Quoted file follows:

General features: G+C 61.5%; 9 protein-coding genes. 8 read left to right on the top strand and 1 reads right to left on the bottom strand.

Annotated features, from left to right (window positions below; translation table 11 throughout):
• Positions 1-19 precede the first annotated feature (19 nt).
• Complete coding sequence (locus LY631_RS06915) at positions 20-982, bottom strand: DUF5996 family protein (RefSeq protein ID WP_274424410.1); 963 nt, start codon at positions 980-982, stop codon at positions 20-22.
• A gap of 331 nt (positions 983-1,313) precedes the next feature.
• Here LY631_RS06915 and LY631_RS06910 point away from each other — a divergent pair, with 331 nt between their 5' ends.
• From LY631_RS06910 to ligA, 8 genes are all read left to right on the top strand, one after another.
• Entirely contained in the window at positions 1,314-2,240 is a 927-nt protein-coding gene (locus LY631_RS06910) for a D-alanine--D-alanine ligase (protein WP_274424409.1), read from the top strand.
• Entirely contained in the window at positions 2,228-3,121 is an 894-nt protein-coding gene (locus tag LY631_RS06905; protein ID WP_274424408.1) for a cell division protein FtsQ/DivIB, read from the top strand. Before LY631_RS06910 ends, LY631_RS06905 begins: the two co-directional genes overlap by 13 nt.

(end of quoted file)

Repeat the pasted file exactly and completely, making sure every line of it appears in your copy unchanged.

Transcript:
General features: G+C 61.5%; 9 protein-coding genes. 8 read left to right on the top strand and 1 reads right to left on the bottom strand.

Annotated features, from left to right (window positions below; translation table 11 throughout):
• Positions 1-19 precede the first annotated feature (19 nt).
• Complete coding sequence (locus LY631_RS06915) at positions 20-982, bottom strand: DUF5996 family protein (RefSeq protein ID WP_274424410.1); 963 nt, start codon at positions 980-982, stop codon at positions 20-22.
• A gap of 331 nt (positions 983-1,313) precedes the next feature.
• Here LY631_RS06915 and LY631_RS06910 point away from each other — a divergent pair, with 331 nt between their 5' ends.
• From LY631_RS06910 to ligA, 8 genes are all read left to right on the top strand, one after another.
• Entirely contained in the window at positions 1,314-2,240 is a 927-nt protein-coding gene (locus LY631_RS06910) for a D-alanine--D-alanine ligase (protein WP_274424409.1), read from the top strand.
• Entirely contained in the window at positions 2,228-3,121 is an 894-nt protein-coding gene (locus tag LY631_RS06905; protein ID WP_274424408.1) for a cell division protein FtsQ/DivIB, read from the top strand. Before LY631_RS06910 ends, LY631_RS06905 begins: the two co-directional genes overlap by 13 nt.